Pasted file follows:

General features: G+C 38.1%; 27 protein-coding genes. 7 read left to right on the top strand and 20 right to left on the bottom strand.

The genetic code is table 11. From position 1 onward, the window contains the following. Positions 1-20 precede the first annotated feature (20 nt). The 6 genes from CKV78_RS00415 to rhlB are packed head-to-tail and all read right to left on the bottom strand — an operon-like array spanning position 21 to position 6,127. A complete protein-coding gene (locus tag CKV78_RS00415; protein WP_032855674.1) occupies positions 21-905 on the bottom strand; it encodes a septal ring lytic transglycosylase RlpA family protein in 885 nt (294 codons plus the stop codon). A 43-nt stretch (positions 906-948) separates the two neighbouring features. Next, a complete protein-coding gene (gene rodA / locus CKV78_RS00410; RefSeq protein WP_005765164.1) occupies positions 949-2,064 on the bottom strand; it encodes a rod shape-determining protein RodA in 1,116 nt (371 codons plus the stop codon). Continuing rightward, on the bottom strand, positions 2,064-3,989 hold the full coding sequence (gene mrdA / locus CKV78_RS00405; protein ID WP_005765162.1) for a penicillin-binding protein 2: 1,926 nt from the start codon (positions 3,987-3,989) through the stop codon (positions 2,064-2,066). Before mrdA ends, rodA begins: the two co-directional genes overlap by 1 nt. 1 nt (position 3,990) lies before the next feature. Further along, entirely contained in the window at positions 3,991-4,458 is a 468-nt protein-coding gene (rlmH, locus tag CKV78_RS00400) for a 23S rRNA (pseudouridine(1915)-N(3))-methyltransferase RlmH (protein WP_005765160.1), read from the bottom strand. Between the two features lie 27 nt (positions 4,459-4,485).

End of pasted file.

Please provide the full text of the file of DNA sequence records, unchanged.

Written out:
General features: G+C 38.1%; 27 protein-coding genes. 7 read left to right on the top strand and 20 right to left on the bottom strand.

The genetic code is table 11. From position 1 onward, the window contains the following. Positions 1-20 precede the first annotated feature (20 nt). The 6 genes from CKV78_RS00415 to rhlB are packed head-to-tail and all read right to left on the bottom strand — an operon-like array spanning position 21 to position 6,127. A complete protein-coding gene (locus tag CKV78_RS00415; protein WP_032855674.1) occupies positions 21-905 on the bottom strand; it encodes a septal ring lytic transglycosylase RlpA family protein in 885 nt (294 codons plus the stop codon). A 43-nt stretch (positions 906-948) separates the two neighbouring features. Next, a complete protein-coding gene (gene rodA / locus CKV78_RS00410; RefSeq protein WP_005765164.1) occupies positions 949-2,064 on the bottom strand; it encodes a rod shape-determining protein RodA in 1,116 nt (371 codons plus the stop codon). Continuing rightward, on the bottom strand, positions 2,064-3,989 hold the full coding sequence (gene mrdA / locus CKV78_RS00405; protein ID WP_005765162.1) for a penicillin-binding protein 2: 1,926 nt from the start codon (positions 3,987-3,989) through the stop codon (positions 2,064-2,066). Before mrdA ends, rodA begins: the two co-directional genes overlap by 1 nt. 1 nt (position 3,990) lies before the next feature. Further along, entirely contained in the window at positions 3,991-4,458 is a 468-nt protein-coding gene (rlmH, locus tag CKV78_RS00400) for a 23S rRNA (pseudouridine(1915)-N(3))-methyltransferase RlmH (protein WP_005765160.1), read from the bottom strand. Between the two features lie 27 nt (positions 4,459-4,485).